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Levy v. United States Government

United States District Court, W.D. Washington, Seattle

July 30, 2019

RODNEY C. LEVY, Plaintiff,
v.
UNITED STATES GOVERNMENT and UNITED STATES ATTORNEY'S OFFICE, Defendants.

          ORDER

          JOHN C. COUGHENOUR, UNITED STATES DISTRICT JUDGE.

         This matter comes before the Court on Plaintiff's complaint (Dkt. No. 3) and motion to appoint counsel (Dkt. No. 4). On July 26, 2019, United States Magistrate Judge Mary Alice Theiler granted Plaintiff's motion to proceed in forma pauperis (“IFP”). (Dkt. No. 2.) This Court has reviewed Plaintiff's complaint under 28 U.S.C. § 1915(e)(2) and concludes that the complaint is both frivolous and fails to state a claim upon which relief can be granted.

         Plaintiff's complaint is an 18-page narrative describing how the United States Government has “destroyed and controlled his entire life.” (Dkt. No. 3 at 2.) Plaintiff states that because he was a “child prodigy” he has been held as an “invention slave” by the U.S. Government since at least 1968. (Id. at 2-3.) He asserts that in 1968 he “invented the initial design of the U.S. space shuttle, ” and since then several federal agencies have surveilled him, actively prevented him from maintaining employment, and conducted various “attacks” against him. (Id.) Plaintiff states that these attacks have been ordered by each President of the United States dating back to President Richard Nixon, and have included “death threats, physical attacks, food poisoning, staged car accidents, mustard gas attacks, [and] financial execution.” (Id. at 3.) During this time, Plaintiff alleges that he has continued to invent and develop an array of defense technology for the U.S. Government. (Id.) Plaintiff alleges that the C.I.A., N.S.A., and F.B.I. have actively prevented him from hiring an attorney, filing a lawsuit in the U.S. Court of Federal Claims, and “securing patents on his intellectual property.” (Id. at 4.) Plaintiff describes the U.S. Government's conduct as “the greatest civil rights violations since slavery.” (Id.)

         Plaintiff asks the Court “to file a protection order against the President, so that he will not be able to order no more attacks against me.” (Id. at 11.) He also asks for compensatory damages “for all of the financial, physical, [and] emotional . . . damage done to me by the Govt. my entire life, from childhood to now.” (Id.) Plaintiff also asks the Court to compensate him for the “unlimited amount of superior defense and aerospace tech” that the U.S. Government has stolen from him over the years. (Id.) The complaint does not cite a statute or specific cause of action that entitles Plaintiff to relief.

         District courts have authority to review IFP complaints and must dismiss them if “at any time” it is determined that the complaint is frivolous or fails to state a claim on which relief may be granted. 28 U.S.C. § 1915(e)(2); see also Lopez v. Smith, 203 F.3d 1122, 1127 (9th Cir. 2000) (clarifying that § 1915(e) applies to all IFP proceedings, not just those filed by prisoners). A claim is frivolous if it lacks “an arguable basis in fact or law.” Neitzke v. Williams, 490 U.S. 319, 325 (1989). To state a claim upon which relief can be granted, a complaint must contain sufficient factual matter, accepted as true, that demonstrates the requested relief is plausible on its face. Ashcroft v. Iqbal, 556 U.S. 662, 677-78 (2009). The complaint may be dismissed if it lacks a cognizable legal theory or states insufficient facts to support a cognizable legal theory. Zixiang v. Kerry, 710 F.3d 995, 999 (9th Cir. 2013).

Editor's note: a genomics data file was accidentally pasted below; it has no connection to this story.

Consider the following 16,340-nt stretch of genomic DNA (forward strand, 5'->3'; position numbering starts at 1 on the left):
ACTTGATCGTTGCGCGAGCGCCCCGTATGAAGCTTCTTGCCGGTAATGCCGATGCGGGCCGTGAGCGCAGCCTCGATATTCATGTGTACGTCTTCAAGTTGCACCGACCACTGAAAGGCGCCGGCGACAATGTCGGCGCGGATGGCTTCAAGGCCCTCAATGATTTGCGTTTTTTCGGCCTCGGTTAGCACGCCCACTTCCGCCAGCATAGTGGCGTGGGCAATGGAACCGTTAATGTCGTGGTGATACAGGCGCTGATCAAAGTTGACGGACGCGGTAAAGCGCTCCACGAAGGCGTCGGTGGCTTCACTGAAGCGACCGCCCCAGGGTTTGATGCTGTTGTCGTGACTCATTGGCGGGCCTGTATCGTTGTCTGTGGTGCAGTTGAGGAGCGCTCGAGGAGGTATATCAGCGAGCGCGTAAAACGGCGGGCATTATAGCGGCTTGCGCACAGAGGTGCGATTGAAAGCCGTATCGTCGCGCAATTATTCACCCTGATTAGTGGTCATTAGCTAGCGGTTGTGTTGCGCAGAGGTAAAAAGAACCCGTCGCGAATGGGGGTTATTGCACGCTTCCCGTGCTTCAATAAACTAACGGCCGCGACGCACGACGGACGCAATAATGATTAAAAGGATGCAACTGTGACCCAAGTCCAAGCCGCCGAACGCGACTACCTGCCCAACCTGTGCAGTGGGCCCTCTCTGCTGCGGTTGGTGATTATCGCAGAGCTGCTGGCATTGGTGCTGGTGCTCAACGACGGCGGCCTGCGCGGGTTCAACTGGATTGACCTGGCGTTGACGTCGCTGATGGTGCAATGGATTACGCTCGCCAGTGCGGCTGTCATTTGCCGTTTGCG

Here, Plaintiff's claims against Defendants are facially frivolous. (See Dkt. No. 3.) The “facts” alleged in Plaintiff's complaint are not grounded in reality. As an example, Plaintiff's allegation that each President since Richard Nixon “knows him” and has personally ordered various “attacks” against him in order to retain him as an “invention slave” for the U.S. government is patently incredible. (See generally Dkt. No. 3.) Certainly, the allegations in Plaintiff's complaint do not allow the Court, based on its common sense and experience, to infer that Plaintiff's claim to relief is plausible. Iqbal, 556 U.S. at 667-68.

         Even accepting the complaint's allegations as true, Plaintiff has not asserted a cognizable legal claim against Defendants or requested relief that the Court can provide. The Court can liberally construe Plaintiff's complaint to assert a civil rights claim under 42 U.S.C. § 1983. To sustain such a claim, Plaintiff must show that (1) he suffered a violation of rights protected by the Constitution or created by federal statute, and (2) the violation was proximately caused by a person acting under color of state or federal law. West v. Atkins, 487 U.S. 42, 48 (1988); Crumpton v. Gates, 947 F.2d 1418, 1420 (9th Cir. 1991). Plaintiff's generalized claims against the named Defendants-the U.S. Government and U.S. Attorney's Office-fail to meet either requirement. As another example of how the complaint is legally deficient, the Court cannot enter a protective order against the President of the United States. (See Dkt. No. 4 at 11.)

         Further, the Court cannot conceive of any factual allegations that would make Plaintiff's § 1983 claim, or any other federal claim, viable. Therefore, the Court concludes that it is appropriate to dismiss Plaintiff's complaint without leave to amend. See Akhtar v. Mesa, 698 F.3d 1202, 1212 (9th Cir. 2012) (dismissal without leave to amend appropriate where “it is absolutely clear that the deficiencies of the complaint could not be cured by amendment.”). Pursuant to 28 U.S.C. § 1915(e)(2), ...


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